It might not make the six o'clock news, but big things are happening at the BBC: from today, former Microsoft man Erik Huggers becomes director of future media and technology, making him one of the most powerful men in digital media. Meanwhile Huggers' former boss, Ashley Highfield, is already working on the broadband TV Project Kangaroo, a partnership between the BBC, ITV and Channel 4.
In his eight years at the Beeb Highfield oversaw massive changes that boosted BBC.co.uk traffic to over 18 million visitors per month, opened up archive material for ordinary punters to muck about with, and launched a little application called iPlayer. You may have heard of it. With Project Kangaroo, Highfield will continue to push his vision of "a 100% digital Britain", negotiating with broadcasters and distributors to find new ways to deliver online video. The aim is "to do for broadband what Freeview did for digital TV".
Back at the Beeb, Huggers will have his hands full. The 2008/09 budget for BBC.co.uk alone is £114.4 million, and his role puts him in charge not just of the BBC website, but of all the corporation's internet, mobile, interactive and broadband services. It also gives him the awkward job of finding a solution to the iPlayer problem, where ISPs want the BBC to pay for the extra demand iPlayer users put on their networks.
So how did Huggers end up at the BBC? After nine years at Microsoft, running Windows Media in Europe and working closely with big-name entertainment firms, he realised that his real passion wasn't the technology that entertainment firms were using; it was the stuff they could do with it. He briefly considered moving to the film industry, but felt they weren't fully ready to embrace the internet. Then the BBC came a-knocking. "It dawned on me that there was probably no better organisation on the planet to truly drive innovation…" he writes on the BBC Internet Blog. He didn't come alone, though: he brought Jon Billings from Windows Media to join the iPlayer team and former MSN developer Anthony Rose to become the Beeb's head of digital media technology.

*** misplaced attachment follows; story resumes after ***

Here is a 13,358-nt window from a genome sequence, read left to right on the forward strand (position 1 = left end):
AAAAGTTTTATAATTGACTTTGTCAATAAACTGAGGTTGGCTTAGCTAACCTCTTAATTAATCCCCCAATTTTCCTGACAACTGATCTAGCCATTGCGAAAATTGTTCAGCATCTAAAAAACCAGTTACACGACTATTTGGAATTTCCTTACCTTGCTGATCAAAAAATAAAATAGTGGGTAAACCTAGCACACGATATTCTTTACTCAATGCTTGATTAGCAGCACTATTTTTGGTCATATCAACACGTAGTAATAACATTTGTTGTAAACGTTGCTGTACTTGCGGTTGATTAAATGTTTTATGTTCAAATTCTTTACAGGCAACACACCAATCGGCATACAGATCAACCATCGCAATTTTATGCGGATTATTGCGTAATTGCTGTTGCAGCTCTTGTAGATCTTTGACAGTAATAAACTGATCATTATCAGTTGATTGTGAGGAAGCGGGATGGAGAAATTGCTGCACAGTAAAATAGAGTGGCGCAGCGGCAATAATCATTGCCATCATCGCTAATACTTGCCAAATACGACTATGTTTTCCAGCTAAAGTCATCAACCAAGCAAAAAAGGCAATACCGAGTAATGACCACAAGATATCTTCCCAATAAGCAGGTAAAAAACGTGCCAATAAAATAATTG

What about open source?
Huggers was instrumental in the roll-out of iPlayer and its arrival on platforms including the iPhone, the Wii and Virgin cable TV. iPlayer 2.0 takes this process further, offering not just useful personalisation options and RSS feeds but a brand new platform (and delivery network) that can easily adapt to a range of different devices.
Inevitably, some open source advocates will be choking on their muesli. A former Microsoft man in charge of Auntie Beeb's digital service? But those grumblings are nothing new. This time last year the Free Software Foundation picketed BBC offices, claiming that Huggers' BBC role meant that "They have given Microsoft complete control". In a blog post, Huggers responded: "My loyalties are to the BBC and the BBC alone. I will only make decisions that are in the best interests of the licence fee payer. My actions will speak louder than words." He seems to mean it, too: in June he was mucking about with Linux laptops and promising the faithful that "We want to make iPlayer work on all operating systems including open source ones".
And that's not all. Speaking at the FutureMedia conference in December, Huggers spoke of his plans to embrace social networking. "One of the core principles we, at the BBC, are embracing is ultimately – the user is going to become our number one distributor. Users are going to find fantastic stuff, they're going to play with it and share it." Stay tuned.
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Writer, broadcaster, musician and kitchen gadget obsessive Carrie Marshall (Twitter) has been writing about tech since 1998, contributing sage advice and odd opinions to all kinds of magazines and websites as well as writing more than a dozen books. Her memoir, Carrie Kills A Man, is on sale now. She is the singer in Glaswegian rock band HAVR.